Sometimes I just need a day.
I could blame the pandemic or the incessant life or death decision-making of the last few months.
I could brush it off as my anxiety or my full plate of homeschooling, work, and grad school.
I could dismiss this feeling as overwhelm and over stressed, under appreciated and misunderstood.
But, friends, the truth is that sometimes I just need a day.
Not five minutes before my kids wake up.
Not enough time to shower.
Not only a hot meal.
Not just any other daily activity that we’ve somehow shifted to the “self-care” category of motherhood–the ones we celebrate when men (I love you, dads, but I speak truth) are expected to have hot coffee, meals, and showers daily but moms should somehow be grateful for these “luxuries”.
Sister, I can’t keep going on the gratefulness of one hot mug of coffee in the morning.
I can’t continue to be thankful if I manage to shower no more than twice a week.
I absolutely can no longer move forward when my time working from home is counted as my “down time” just because my kids aren’t beside me (notwithstanding the eleventy interruptions I get for snacks, drinks, or to “watch this”).
Friends, this is a painful truth, a call for help, a wide-eyed end-of-my-rope shouting from my darkest and most cob-webby places that I can’t do it anymore.
And I expect you can’t either.
Because I know you struggle, too.
I see you with your mom bun and three-day dry shampoo aimlessly wandering the aisles of the grocery store that you got excited to go to JUST so you could get a break for an hour. And I can see the exhaustion behind your mask.
I notice you because I AM you.
My husband is loving, thoughtful, and generous. He is a caring dad and a hard worker.
But here’s the thing . . .
If I’m telling you the truth, I need to tell you the WHOLE truth.
Part of this is my fault.
See, I am a fixer. I’m a nurturer, a doer, a striver, a manager of all the things.
My plate isn’t full because others loaded it up, friend. I did that. I heaped on the meetings, the projects, the responsibilities.
I said yes and OK and reluctantly agreed to take on things that didn’t make me happy and now here we are tired, worn out, and exhausted beyond recognition.
So I need a day.
Yesterday I threw a birthday party for our child with extra needs. I loved decorating the cake and hanging balloons with little LEGO faces on them.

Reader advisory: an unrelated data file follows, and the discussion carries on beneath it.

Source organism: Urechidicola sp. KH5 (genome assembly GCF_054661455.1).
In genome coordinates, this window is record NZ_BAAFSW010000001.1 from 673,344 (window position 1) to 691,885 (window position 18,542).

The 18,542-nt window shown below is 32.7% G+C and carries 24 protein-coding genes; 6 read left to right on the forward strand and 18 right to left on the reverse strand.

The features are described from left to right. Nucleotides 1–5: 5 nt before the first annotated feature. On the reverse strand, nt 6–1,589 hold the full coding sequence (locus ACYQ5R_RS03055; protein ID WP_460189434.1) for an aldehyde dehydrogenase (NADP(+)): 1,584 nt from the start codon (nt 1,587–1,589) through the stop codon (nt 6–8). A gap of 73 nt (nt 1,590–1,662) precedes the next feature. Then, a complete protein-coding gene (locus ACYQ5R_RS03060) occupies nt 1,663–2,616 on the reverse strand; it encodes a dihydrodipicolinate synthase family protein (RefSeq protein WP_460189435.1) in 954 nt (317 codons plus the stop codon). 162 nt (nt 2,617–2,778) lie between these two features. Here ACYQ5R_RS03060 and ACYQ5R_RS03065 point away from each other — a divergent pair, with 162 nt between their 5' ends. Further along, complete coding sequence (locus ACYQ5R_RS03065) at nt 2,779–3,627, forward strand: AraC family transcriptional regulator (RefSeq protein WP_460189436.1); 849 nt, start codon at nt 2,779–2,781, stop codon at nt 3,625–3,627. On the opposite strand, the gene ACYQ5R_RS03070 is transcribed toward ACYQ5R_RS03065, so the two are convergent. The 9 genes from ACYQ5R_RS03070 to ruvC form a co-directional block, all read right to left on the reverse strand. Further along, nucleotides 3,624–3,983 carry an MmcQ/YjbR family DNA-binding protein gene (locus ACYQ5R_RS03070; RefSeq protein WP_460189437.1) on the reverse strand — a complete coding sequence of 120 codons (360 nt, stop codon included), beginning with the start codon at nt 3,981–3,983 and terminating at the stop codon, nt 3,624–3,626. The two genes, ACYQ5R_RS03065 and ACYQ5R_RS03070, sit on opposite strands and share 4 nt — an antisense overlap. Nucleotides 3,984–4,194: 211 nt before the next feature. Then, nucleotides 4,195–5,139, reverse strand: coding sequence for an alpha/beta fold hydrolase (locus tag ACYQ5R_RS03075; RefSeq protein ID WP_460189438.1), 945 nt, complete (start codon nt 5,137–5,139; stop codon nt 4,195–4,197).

I loved seeing my son’s face light up when his few friends arrived because, honestly, being an extreme parent comes with a load of fears and not making friends is near the top.
But here I am, the day after hours of decorating, planning, cooking, cutting, scooping ice cream, twirling blindfolded kids for games, pinata pick-up, gift wrapping, smiling, and I. NEED. A. DAY.
And here is what I’m learning:
My well-intentioned, sweet husband wants to help me but a lot of the time I struggle to let him.
I have a hard time handing over control and trusting he will do it right (aka MY way).
I can’t seem to be honest when I need help or when I need a break.
But, lean in sister, because here is where it gets good.
When I ask, when I am honest and humbled and just wave the white flag and am willing to ask him to step in and give me some relief (without taking it back over), he is happy to help, excited for an opportunity to ease my load, and I am a much better person after resting.
Maybe, for you, it’s a girls’ night, a day at the spa, or a long run.
For me, it’s a good book, hot coffee (or wine), and silence. I am talking I can’t hear the word “mom” for miles.
Whatever it is that you need to recharge, please ask.
If you aren’t married, seek a grandparent, aunt, or trusted friend. It may feel foreign at first—it did for me, but I was better for it and so were my husband and kids.
So today, I need a day and I’m going to take one. Not just 10 minutes for coffee or 30 seconds for a power shower. I’ll be MIA until I can breathe again.
For you, it may not be today but reach out, get help, plan it, and put it on the calendar—in pen so you can’t cancel.
And refuse to allow yourself to feel guilty for having basic human needs. It doesn’t make me—or you—less of a wife, mother, friend, or Christian. It makes us honest and really stinking brave.